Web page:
UK-focused equity funds recorded their first net inflows in eight months in February, despite investors giving a lukewarm reception to the government’s roadmap out of lockdown.
Investors added £145 million to their portfolios, according to Calastone’s Fund Flow Index, a reversal in the eight-month stint of outflows, second in duration only to the EU-referendum period.
However, investors pulled £19 million in capital from UK equity funds during the final week of February.
North American funds saw their first outflows since March 2020. The net figure for the whole month was just £10 million, but a jump in bond yields during the second week of February prompted net selling of £238 million.
Rising bond yields and the falling US dollar are the big stories in global markets at the moment, said Edward Glyn, head of global markets at Calastone.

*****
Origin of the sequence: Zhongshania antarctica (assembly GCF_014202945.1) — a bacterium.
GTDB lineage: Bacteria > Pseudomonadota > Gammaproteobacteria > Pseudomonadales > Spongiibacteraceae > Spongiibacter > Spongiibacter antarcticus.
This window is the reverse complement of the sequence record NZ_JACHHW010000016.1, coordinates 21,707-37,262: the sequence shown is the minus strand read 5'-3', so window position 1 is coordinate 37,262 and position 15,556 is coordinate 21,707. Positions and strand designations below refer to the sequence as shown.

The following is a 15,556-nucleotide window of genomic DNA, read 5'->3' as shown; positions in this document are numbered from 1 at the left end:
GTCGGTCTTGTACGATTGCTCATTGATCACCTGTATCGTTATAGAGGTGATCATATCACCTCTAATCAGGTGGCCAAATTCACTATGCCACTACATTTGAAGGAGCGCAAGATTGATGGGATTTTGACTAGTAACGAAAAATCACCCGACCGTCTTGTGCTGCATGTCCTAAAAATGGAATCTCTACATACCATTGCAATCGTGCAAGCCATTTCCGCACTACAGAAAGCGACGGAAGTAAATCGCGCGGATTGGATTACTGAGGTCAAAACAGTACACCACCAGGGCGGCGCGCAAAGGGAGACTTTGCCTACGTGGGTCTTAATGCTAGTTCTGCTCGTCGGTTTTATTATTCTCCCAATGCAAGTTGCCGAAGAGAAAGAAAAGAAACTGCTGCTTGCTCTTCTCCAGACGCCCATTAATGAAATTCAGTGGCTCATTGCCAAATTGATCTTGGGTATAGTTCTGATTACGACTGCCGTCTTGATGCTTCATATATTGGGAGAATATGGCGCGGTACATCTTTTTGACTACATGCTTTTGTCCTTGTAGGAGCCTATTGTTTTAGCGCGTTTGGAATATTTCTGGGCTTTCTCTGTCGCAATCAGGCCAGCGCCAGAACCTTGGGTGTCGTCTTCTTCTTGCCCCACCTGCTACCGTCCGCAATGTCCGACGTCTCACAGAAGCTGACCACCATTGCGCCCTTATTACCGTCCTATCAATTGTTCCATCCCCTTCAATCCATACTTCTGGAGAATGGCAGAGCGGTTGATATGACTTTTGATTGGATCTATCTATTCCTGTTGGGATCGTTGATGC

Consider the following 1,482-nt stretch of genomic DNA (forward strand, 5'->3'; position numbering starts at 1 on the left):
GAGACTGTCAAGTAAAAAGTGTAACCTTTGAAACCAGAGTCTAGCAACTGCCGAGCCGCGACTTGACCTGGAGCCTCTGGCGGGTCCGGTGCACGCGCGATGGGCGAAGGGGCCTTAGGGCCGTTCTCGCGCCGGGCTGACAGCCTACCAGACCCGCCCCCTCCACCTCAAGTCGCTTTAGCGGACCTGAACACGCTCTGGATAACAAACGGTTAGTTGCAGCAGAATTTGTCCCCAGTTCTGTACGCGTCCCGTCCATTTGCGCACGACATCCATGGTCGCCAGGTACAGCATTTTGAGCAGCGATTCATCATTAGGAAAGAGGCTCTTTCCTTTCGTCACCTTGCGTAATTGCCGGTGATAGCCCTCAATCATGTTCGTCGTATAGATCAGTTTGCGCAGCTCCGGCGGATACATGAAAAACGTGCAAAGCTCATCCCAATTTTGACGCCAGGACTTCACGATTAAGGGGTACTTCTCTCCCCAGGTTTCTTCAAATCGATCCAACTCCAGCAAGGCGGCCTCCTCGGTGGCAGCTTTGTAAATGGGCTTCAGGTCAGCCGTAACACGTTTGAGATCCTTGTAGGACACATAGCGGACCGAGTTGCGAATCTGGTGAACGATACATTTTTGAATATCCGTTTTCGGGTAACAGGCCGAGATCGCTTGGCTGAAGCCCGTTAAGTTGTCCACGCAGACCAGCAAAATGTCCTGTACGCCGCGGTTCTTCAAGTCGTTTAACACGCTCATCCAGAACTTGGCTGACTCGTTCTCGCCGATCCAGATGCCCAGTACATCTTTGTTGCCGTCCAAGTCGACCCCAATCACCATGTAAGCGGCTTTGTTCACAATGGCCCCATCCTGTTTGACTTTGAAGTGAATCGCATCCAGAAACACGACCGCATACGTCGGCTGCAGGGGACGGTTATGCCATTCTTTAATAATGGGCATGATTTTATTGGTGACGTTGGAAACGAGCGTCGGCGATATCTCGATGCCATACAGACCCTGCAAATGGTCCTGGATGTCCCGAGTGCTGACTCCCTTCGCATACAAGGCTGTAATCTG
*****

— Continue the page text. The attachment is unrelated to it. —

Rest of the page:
“For a US market dominated by extremely highly valued tech stocks, rising bond yields are a clear and present danger – with so much of their value tied up in their future prospects, a higher cost of money (or discount rate) is very bad for share prices of these giants. Outflows are the inevitable result,” he said.
Outflows from European funds seem more linked to the shambolic vaccine rollout that will prolong lockdowns, added Glyn.
“Sentiment on UK equity funds is also going to remain closely linked to the recovery from the pandemic and whether the cautious plan to lift lockdowns starts to slip,” said Glyn. “UK funds have been so out of favour for so long that some rotation is clearly taking place now too.”
The big winners were emerging market and Asia-Pacific funds that each had their second-best month of inflows on record, at £177 million and £215 million, respectively.
Rising energy prices have also attracted inflows to sector funds focused on energy and alternative energy. ESG equity funds once again saw strong inflows.